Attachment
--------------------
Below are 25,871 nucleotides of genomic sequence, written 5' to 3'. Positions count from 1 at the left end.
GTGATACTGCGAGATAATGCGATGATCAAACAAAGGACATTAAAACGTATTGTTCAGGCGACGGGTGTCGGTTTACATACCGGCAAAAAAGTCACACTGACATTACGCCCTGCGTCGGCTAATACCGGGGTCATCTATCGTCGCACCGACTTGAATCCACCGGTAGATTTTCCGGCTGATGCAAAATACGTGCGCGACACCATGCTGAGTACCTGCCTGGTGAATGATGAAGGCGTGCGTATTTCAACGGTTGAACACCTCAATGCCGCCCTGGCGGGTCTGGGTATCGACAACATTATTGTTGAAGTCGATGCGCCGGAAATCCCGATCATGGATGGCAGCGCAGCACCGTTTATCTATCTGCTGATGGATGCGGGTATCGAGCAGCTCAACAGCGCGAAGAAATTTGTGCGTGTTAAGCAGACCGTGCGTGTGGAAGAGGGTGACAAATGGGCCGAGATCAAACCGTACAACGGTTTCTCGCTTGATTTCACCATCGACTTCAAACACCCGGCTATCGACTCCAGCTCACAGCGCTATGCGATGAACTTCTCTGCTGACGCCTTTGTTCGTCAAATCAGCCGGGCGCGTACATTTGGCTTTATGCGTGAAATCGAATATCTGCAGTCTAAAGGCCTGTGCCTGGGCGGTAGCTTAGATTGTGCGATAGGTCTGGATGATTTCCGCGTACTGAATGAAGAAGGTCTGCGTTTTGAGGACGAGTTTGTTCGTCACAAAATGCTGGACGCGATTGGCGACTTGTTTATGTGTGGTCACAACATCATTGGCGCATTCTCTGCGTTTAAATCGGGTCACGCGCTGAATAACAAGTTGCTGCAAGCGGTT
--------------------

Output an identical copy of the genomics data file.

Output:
Below are 25,871 nucleotides of genomic sequence, written 5' to 3'. Positions count from 1 at the left end.
GTGATACTGCGAGATAATGCGATGATCAAACAAAGGACATTAAAACGTATTGTTCAGGCGACGGGTGTCGGTTTACATACCGGCAAAAAAGTCACACTGACATTACGCCCTGCGTCGGCTAATACCGGGGTCATCTATCGTCGCACCGACTTGAATCCACCGGTAGATTTTCCGGCTGATGCAAAATACGTGCGCGACACCATGCTGAGTACCTGCCTGGTGAATGATGAAGGCGTGCGTATTTCAACGGTTGAACACCTCAATGCCGCCCTGGCGGGTCTGGGTATCGACAACATTATTGTTGAAGTCGATGCGCCGGAAATCCCGATCATGGATGGCAGCGCAGCACCGTTTATCTATCTGCTGATGGATGCGGGTATCGAGCAGCTCAACAGCGCGAAGAAATTTGTGCGTGTTAAGCAGACCGTGCGTGTGGAAGAGGGTGACAAATGGGCCGAGATCAAACCGTACAACGGTTTCTCGCTTGATTTCACCATCGACTTCAAACACCCGGCTATCGACTCCAGCTCACAGCGCTATGCGATGAACTTCTCTGCTGACGCCTTTGTTCGTCAAATCAGCCGGGCGCGTACATTTGGCTTTATGCGTGAAATCGAATATCTGCAGTCTAAAGGCCTGTGCCTGGGCGGTAGCTTAGATTGTGCGATAGGTCTGGATGATTTCCGCGTACTGAATGAAGAAGGTCTGCGTTTTGAGGACGAGTTTGTTCGTCACAAAATGCTGGACGCGATTGGCGACTTGTTTATGTGTGGTCACAACATCATTGGCGCATTCTCTGCGTTTAAATCGGGTCACGCGCTGAATAACAAGTTGCTGCAAGCGGTT